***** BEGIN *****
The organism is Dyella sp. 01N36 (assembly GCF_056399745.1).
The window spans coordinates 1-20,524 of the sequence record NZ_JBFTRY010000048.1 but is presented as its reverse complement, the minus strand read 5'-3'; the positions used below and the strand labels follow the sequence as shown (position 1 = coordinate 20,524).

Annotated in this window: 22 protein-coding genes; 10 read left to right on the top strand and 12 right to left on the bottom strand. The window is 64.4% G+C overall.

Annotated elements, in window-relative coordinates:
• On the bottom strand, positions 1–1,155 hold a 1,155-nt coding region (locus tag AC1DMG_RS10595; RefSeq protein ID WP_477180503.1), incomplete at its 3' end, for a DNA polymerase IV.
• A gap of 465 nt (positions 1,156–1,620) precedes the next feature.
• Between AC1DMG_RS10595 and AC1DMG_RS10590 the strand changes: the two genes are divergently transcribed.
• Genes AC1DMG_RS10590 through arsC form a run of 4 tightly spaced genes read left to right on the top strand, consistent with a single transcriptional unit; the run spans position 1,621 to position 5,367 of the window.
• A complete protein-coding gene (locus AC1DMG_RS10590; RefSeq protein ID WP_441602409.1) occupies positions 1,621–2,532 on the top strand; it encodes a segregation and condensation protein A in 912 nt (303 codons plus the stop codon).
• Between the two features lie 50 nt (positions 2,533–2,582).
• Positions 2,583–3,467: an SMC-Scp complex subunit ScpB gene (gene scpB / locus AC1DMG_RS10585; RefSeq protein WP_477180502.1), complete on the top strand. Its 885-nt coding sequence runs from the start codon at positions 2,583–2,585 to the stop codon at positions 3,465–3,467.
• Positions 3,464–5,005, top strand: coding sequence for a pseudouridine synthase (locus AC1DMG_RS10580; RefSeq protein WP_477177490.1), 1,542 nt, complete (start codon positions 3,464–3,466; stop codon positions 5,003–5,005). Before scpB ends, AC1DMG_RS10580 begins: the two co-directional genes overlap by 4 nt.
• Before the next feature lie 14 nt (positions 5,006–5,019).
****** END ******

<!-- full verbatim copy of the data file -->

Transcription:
The organism is Dyella sp. 01N36 (assembly GCF_056399745.1).
The window spans coordinates 1-20,524 of the sequence record NZ_JBFTRY010000048.1 but is presented as its reverse complement, the minus strand read 5'-3'; the positions used below and the strand labels follow the sequence as shown (position 1 = coordinate 20,524).

Annotated in this window: 22 protein-coding genes; 10 read left to right on the top strand and 12 right to left on the bottom strand. The window is 64.4% G+C overall.

Annotated elements, in window-relative coordinates:
• On the bottom strand, positions 1–1,155 hold a 1,155-nt coding region (locus tag AC1DMG_RS10595; RefSeq protein ID WP_477180503.1), incomplete at its 3' end, for a DNA polymerase IV.
• A gap of 465 nt (positions 1,156–1,620) precedes the next feature.
• Between AC1DMG_RS10595 and AC1DMG_RS10590 the strand changes: the two genes are divergently transcribed.
• Genes AC1DMG_RS10590 through arsC form a run of 4 tightly spaced genes read left to right on the top strand, consistent with a single transcriptional unit; the run spans position 1,621 to position 5,367 of the window.
• A complete protein-coding gene (locus AC1DMG_RS10590; RefSeq protein ID WP_441602409.1) occupies positions 1,621–2,532 on the top strand; it encodes a segregation and condensation protein A in 912 nt (303 codons plus the stop codon).
• Between the two features lie 50 nt (positions 2,533–2,582).
• Positions 2,583–3,467: an SMC-Scp complex subunit ScpB gene (gene scpB / locus AC1DMG_RS10585; RefSeq protein WP_477180502.1), complete on the top strand. Its 885-nt coding sequence runs from the start codon at positions 2,583–2,585 to the stop codon at positions 3,465–3,467.
• Positions 3,464–5,005, top strand: coding sequence for a pseudouridine synthase (locus AC1DMG_RS10580; RefSeq protein WP_477177490.1), 1,542 nt, complete (start codon positions 3,464–3,466; stop codon positions 5,003–5,005). Before scpB ends, AC1DMG_RS10580 begins: the two co-directional genes overlap by 4 nt.
• Before the next feature lie 14 nt (positions 5,006–5,019).